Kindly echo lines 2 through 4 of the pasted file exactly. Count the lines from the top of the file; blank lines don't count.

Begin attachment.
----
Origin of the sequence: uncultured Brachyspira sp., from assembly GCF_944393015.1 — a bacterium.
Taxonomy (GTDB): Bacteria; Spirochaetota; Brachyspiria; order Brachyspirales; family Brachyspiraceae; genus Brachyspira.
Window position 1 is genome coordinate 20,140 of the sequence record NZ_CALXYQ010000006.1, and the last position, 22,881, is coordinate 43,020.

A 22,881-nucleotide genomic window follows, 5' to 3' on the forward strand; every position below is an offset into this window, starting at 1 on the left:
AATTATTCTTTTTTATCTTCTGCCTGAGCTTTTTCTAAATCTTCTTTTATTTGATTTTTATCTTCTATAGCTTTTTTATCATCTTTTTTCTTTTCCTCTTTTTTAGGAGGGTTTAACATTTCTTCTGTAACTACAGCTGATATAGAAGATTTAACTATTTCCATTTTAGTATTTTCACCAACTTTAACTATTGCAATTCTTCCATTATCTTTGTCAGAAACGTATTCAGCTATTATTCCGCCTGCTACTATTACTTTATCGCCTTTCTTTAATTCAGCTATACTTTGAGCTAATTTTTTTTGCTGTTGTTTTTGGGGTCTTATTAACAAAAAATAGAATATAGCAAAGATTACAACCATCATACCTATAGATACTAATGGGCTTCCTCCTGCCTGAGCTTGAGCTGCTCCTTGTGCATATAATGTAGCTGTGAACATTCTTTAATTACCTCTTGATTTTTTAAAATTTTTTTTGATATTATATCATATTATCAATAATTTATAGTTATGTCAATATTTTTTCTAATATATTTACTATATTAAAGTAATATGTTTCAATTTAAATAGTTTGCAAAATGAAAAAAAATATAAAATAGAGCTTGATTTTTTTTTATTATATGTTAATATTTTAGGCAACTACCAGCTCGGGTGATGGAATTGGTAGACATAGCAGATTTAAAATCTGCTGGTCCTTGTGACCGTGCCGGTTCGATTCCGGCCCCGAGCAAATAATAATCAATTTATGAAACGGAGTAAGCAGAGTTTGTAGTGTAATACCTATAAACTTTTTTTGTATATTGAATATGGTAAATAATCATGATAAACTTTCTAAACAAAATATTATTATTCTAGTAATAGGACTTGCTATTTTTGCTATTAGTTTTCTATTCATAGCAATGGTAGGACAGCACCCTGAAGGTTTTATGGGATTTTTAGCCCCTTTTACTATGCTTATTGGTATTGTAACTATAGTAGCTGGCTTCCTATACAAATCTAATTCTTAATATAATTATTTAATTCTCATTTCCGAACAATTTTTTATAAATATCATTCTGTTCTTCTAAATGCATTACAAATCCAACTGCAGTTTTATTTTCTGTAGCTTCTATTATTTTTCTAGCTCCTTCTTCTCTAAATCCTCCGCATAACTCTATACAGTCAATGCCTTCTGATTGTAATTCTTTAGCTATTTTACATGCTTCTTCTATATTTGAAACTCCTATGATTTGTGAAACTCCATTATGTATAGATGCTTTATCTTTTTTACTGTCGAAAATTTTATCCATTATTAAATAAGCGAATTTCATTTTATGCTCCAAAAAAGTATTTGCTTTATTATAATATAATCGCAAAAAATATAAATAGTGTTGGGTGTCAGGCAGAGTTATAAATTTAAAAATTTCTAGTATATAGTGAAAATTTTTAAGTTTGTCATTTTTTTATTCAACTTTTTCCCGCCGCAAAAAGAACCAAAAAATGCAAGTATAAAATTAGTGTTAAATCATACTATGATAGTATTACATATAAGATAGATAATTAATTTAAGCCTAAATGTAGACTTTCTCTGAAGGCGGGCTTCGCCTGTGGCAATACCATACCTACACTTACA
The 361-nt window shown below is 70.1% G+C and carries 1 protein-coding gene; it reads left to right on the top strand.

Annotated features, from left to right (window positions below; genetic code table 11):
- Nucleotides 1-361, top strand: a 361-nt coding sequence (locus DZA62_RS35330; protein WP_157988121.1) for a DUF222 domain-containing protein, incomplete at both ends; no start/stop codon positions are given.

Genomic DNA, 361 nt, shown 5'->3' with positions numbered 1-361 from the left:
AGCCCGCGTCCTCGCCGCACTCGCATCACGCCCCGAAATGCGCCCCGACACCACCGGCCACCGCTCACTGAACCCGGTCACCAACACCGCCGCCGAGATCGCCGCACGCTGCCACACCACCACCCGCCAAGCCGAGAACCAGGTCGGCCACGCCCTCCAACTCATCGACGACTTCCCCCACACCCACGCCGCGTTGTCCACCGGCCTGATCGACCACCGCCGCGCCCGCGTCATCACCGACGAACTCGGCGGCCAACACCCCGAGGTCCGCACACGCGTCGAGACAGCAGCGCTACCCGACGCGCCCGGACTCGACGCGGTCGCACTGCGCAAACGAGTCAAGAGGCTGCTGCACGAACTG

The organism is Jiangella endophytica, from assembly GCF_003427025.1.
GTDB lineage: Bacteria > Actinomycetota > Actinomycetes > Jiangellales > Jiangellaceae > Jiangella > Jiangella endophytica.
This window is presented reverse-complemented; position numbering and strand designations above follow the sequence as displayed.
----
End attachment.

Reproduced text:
Taxonomy (GTDB): Bacteria; Spirochaetota; Brachyspiria; order Brachyspirales; family Brachyspiraceae; genus Brachyspira.
Window position 1 is genome coordinate 20,140 of the sequence record NZ_CALXYQ010000006.1, and the last position, 22,881, is coordinate 43,020.

A 22,881-nucleotide genomic window follows, 5' to 3' on the forward strand; every position below is an offset into this window, starting at 1 on the left: